Letter to Georges Bernanos (1938), in Seventy Letters, as translated by Richard Rees (1965):

I have sometimes told myself that if only there were a notice on church doors forbidding entry to anyone with an income above a certain figure, and a low one, I would be converted at once.

As quoted in Simone Weil (1954) by Eric Walter Frederick Tomlin:

Love is not consolation, it is light.

“Faiths of Meditation; Contemplation of the divine” as translated in The Simone Weil Reader (1957) edited by George A. Panichas:

Religion in so far as it is a source of consolation is a hindrance to true faith; and in this sense atheism is a purification. I have to be an atheist with that part of myself which is not made for God. Among those in whom the supernatural part of themselves has not been awakened, the atheists are right and the believers wrong.

…That is why St. John of the Cross calls faith a night. With those who have received a Christian education, the lower parts of the soul become attached to these mysteries when they have no right at all to do so. That is why such people need a purification of which St. John of the Cross describes the stages. Atheism and incredulity constitute an equivalent of such a purification.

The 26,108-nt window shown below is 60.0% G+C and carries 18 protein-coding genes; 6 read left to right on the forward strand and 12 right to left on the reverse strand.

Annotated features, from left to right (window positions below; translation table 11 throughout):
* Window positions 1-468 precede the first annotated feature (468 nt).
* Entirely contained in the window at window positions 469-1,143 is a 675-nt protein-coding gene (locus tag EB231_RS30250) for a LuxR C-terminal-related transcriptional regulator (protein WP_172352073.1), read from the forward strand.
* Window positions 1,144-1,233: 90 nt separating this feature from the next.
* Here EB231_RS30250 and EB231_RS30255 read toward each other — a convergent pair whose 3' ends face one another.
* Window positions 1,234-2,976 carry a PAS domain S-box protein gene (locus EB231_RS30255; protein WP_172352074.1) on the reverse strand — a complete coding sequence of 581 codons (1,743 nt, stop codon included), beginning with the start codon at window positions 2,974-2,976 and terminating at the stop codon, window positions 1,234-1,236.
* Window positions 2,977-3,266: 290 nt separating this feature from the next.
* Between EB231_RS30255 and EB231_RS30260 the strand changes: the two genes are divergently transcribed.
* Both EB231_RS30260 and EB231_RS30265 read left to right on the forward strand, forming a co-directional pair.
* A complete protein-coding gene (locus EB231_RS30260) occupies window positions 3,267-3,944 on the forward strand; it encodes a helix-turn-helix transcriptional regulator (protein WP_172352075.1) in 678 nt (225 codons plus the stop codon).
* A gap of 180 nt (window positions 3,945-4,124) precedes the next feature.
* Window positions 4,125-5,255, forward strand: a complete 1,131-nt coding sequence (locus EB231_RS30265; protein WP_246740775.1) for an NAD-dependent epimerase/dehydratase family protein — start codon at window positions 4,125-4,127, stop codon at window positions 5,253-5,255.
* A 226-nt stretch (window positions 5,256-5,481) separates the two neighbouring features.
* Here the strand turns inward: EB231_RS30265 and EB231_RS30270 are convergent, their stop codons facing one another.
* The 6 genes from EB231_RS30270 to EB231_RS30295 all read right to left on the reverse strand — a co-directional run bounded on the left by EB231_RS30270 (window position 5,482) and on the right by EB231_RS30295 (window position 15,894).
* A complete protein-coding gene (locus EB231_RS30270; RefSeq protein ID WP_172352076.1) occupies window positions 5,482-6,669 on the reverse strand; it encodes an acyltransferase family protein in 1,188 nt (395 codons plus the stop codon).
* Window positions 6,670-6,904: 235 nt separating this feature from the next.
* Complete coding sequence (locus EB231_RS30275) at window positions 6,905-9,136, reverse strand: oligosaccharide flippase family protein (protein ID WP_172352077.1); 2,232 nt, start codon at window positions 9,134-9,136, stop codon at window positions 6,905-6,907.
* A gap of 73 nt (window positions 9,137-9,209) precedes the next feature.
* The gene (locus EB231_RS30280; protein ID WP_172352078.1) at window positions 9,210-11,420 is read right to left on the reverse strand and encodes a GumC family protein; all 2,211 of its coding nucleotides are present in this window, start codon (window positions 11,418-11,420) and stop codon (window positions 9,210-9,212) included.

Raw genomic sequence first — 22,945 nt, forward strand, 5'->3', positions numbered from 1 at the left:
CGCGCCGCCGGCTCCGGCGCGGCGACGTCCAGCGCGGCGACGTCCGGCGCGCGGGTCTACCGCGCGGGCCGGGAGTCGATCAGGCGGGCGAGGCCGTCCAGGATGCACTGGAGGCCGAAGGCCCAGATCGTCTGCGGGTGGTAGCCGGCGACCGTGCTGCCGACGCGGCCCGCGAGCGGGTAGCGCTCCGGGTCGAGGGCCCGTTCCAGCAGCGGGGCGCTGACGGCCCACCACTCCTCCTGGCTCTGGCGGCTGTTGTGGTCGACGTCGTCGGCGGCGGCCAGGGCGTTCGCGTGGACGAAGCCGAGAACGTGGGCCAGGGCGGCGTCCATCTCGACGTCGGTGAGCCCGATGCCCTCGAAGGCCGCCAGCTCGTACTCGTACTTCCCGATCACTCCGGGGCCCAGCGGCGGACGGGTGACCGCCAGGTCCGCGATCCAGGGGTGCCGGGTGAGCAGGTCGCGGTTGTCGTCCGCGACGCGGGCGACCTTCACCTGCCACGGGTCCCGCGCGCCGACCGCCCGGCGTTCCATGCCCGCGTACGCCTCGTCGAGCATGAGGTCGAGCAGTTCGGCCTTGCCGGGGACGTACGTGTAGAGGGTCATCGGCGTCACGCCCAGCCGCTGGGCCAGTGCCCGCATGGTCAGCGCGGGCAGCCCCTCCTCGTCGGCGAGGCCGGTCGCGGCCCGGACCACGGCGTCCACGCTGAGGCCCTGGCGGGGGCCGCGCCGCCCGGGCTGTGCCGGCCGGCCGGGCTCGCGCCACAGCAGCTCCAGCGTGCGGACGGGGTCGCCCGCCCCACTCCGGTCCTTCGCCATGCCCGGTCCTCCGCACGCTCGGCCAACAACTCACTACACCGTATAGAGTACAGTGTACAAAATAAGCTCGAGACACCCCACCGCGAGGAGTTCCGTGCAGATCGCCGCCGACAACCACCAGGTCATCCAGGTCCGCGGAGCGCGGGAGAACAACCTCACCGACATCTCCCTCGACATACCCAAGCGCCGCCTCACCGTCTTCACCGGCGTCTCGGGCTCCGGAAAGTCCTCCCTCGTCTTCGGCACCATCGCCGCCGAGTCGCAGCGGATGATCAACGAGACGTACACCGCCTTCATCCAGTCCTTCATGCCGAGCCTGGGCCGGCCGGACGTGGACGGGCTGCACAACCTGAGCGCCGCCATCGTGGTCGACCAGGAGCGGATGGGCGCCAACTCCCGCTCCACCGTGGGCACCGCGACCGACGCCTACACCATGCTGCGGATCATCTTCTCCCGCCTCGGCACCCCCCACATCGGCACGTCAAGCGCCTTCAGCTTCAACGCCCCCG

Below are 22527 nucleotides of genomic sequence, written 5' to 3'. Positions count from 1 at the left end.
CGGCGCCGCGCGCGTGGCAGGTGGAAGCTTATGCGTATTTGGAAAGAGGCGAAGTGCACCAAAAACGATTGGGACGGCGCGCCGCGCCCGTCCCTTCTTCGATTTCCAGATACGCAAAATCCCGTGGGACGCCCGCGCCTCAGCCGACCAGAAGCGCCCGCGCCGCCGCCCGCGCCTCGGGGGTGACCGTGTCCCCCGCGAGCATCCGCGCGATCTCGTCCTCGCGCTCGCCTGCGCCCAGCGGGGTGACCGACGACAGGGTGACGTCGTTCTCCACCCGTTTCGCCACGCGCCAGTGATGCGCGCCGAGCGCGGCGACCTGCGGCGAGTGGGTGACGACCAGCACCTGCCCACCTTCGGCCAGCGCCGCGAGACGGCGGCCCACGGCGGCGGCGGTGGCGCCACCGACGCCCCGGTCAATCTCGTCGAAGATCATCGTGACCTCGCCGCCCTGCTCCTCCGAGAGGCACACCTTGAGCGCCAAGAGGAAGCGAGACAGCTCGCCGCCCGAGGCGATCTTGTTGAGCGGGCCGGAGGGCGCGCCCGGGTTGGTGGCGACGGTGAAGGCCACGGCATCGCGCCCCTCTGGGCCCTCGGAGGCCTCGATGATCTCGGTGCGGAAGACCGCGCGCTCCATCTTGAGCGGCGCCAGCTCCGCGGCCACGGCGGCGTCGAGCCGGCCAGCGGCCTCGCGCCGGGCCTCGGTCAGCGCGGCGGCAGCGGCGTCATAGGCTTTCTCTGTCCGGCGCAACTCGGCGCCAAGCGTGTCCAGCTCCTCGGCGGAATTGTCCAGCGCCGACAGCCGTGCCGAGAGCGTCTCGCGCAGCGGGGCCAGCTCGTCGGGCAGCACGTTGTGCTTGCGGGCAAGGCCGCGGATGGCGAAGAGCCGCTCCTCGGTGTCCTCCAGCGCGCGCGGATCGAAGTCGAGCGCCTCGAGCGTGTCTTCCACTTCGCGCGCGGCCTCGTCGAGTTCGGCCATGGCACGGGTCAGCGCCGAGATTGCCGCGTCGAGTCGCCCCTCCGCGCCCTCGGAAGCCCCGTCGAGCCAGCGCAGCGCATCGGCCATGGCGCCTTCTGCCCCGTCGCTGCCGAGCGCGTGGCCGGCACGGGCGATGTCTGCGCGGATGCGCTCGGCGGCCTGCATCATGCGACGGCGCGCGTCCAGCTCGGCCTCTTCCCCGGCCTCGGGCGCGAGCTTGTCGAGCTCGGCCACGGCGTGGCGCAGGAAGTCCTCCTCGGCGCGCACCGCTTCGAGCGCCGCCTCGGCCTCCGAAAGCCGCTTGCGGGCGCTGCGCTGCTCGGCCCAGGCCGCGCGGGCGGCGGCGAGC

Draft for a Statement of Human Obligation (1943) as translated by Richard Rees:

There is a reality outside the world, that is to say, outside space and time, outside man’s mental universe, outside any sphere whatsoever that is accessible to human faculties.

Corresponding to this reality, at the centre of the human heart, is the longing for an absolute good, a longing which is always there and is never appeased by any object in this world.

Another terrestrial manifestation of this reality lies in the absurd and insoluble contradictions which are always the terminus of human thought when it moves exclusively in this world.

Just as the reality of this world is the sole foundation of facts, so that other reality is the sole foundation of good.

That reality is the unique source of all the good that can exist in this world: that is to say, all beauty, all truth, all justice, all legitimacy, all order, and all human behaviour that is mindful of obligations.

Those minds whose attention and love are turned towards that reality are the sole intermediary through which good can descend from there and come among men.

Although it is beyond the reach of any human faculties, man has the power of turning his attention and love towards it.

Nothing can ever justify the assumption that any man, whoever he may be, has been deprived of this power.

It is a power which is only real in this world in so far as it is exercised. The sole condition for exercising it is consent.

This act of consent may be expressed, or it may not be, even tacitly; it may not be clearly conscious, although it has really taken place in the soul. Very often it is verbally expressed although it has not in fact taken place. But whether expressed or not, the one condition suffices: that it shall in fact have taken place.